A settlement could be reached next week of the marathon case by Sean Quinn’s five adult children challenging the validity of securities provided by them for hundreds of millions of euro in loans advanced by Anglo Irish Bank to Quinn companies.
Sean Quinn’s family used the Quinn group as their “personal bank” from which they extracted some €1.95bn to fund their personal lifestyles, property acquisition and significant losses, the High Court has been told.
A dispute between Traveller families over who won an organised 13-minute long ‘fair fight’ between two men quickly erupted into a ‘ferocious encounter’ at a halting site where a number of petrol bombs were thrown and other weapons were used.
Complaints by Sean Quinn Junior and his wife Karen Woods about a recent failure to pay some of their €100,000 annual living expenses should be seen in the context of a “scheme of misappropriation on a grand scale”, the High Court has been told.
And then there were two. The death of Fr Peter Quinn is the removal of another link to Mayo’s back-to-back All-Ireland winning side of 1950 and ’51. Now only two remain — full-back Paddy Prendergast who lives in Tralee, and centre forward Padraig Carney, a doctor in the US.
The family of businessman Seán Quinn want to amend their case against the State-owned IBRC to allege they were innocently unaware, when signing share pledges and guarantees as security for €2.34bn loans from Anglo Irish Bank to Quinn companies, that security was allegedly for the unlawful purpose of propping up the bank’s share price.
A High Court judge has permitted the family of businessman Sean Quinn to proceed with claims in their forthcoming legal action that €2.34bn loans by Anglo Irish Bank to various Quinn companies were made for the unlawful purpose of propping up the bank’s share price.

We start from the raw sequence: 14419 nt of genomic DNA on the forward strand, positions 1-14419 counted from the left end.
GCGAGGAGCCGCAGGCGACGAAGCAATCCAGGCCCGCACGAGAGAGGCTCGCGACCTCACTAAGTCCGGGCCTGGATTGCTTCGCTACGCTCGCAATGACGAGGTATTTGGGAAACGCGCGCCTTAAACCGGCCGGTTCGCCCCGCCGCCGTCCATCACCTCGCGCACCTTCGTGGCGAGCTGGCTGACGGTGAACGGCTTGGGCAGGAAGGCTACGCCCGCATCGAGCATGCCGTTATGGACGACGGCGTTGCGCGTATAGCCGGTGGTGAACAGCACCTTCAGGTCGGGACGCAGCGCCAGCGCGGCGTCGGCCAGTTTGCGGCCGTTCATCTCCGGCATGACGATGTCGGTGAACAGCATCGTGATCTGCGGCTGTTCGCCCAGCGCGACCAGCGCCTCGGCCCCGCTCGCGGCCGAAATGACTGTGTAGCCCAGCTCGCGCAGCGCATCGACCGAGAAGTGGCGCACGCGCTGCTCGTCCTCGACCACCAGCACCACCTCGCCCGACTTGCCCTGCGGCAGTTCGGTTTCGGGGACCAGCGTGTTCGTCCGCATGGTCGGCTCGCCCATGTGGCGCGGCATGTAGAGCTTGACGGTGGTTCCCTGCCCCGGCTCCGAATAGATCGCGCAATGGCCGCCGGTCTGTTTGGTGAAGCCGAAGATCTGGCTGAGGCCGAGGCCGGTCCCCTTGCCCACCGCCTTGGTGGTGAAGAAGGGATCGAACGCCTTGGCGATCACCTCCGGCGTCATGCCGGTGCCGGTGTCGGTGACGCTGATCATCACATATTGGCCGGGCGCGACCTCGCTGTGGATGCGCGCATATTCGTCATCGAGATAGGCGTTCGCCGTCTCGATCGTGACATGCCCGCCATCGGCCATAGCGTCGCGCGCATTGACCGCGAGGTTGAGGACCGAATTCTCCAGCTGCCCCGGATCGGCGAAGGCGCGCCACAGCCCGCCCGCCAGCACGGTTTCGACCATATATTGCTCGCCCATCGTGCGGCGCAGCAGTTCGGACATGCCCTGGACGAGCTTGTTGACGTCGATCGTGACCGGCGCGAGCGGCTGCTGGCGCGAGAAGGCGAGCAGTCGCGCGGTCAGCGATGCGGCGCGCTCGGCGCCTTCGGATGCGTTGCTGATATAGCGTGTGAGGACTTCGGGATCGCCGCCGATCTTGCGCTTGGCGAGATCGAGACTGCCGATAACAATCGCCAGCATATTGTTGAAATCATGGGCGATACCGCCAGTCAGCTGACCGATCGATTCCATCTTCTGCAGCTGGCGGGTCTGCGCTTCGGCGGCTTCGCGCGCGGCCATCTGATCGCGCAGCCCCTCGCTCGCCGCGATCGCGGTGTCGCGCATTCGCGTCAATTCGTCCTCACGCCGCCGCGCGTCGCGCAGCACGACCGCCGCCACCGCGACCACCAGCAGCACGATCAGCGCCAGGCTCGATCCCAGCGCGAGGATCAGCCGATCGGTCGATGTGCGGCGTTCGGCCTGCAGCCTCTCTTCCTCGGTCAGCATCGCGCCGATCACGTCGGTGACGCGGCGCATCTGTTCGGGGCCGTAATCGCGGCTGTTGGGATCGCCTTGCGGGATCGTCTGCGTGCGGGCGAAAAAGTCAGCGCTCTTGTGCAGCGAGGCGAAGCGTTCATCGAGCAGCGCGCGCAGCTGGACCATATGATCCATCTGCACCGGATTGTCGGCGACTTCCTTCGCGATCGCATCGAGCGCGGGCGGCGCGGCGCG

The family of businessman Seán Quinn cannot rely on alleged illegality by the former Anglo Irish Bank as part of their case denying liability for €2.34bn in loans to Quinn Group-related companies, the Supreme Court ruled.
The High Court has backed a computerised searching method to assess the relevancy of more than 680,000 electronic documents for a case alleging businessman Seán Quinn and members of his family conspired to wrongfully convert €455m worth of a bank’s assets.
A judge will rule later on an application by members of the family of businessman Sean Quinn for orders permitting them cross-examine Irish Bank Resolution Corporation special liquidator Kieran Wallace regarding claims they may be hiding up to €500m undisclosed assets from the bank.
A High Court judge has made orders requiring members of bankrupt Seán Quinn’s family to disclose thousands of documents to a team appointed by a receiver for a decision on whether they are relevant to the Quinns’ assets and tax affairs.
Members of bankrupt businessman Sean Quinn’s family are not entitled to better disclosure of documents and materials by a bank they are suing over the alleged unlawful issuing of €2.3bn in loans to family companies, a High Court judge ruled.
The family of bankrupt businessman Seán Quinn are the “only innocent victims” in a case being brought over their alleged liability for €2.34bn in loans issued by the former Anglo Irish Bank, counsel for the Quinns told the Supreme Court yesterday.
The Quinn family may seek to cross-examine IBRC special liquidator Kieran Wallace about the manner in which the commercial court was told of proceedings taken in the US and UK following allegations by unidentified “informants” the family may be hiding up to €500m in undisclosed assets.
The Quinn family are concerned to ensure a dispute over the method of analysing 700,000 documents for Irish Bank Resolution Corporation’s action against members of the family does not delay their own action against the bank aimed at avoiding liability for some €2.34bn loans, the Commercial Court has heard.
Irish Bank Resolution Corporation wants to use a US-style form of technically assisted discovery to analyse the relevance of almost 1.75m documents for its action alleging members of the Quinn family conspired to put valuable assets beyond its reach.
An action by the family of bankrupt businessman Seán Quinn against the Central Bank, finance minister, and 10 former board members of Anglo Irish Bank for multimillion-euro damages over an alleged conspiracy to unlawfully shore up the share price of Anglo is to be fast-tracked by the Commercial Court.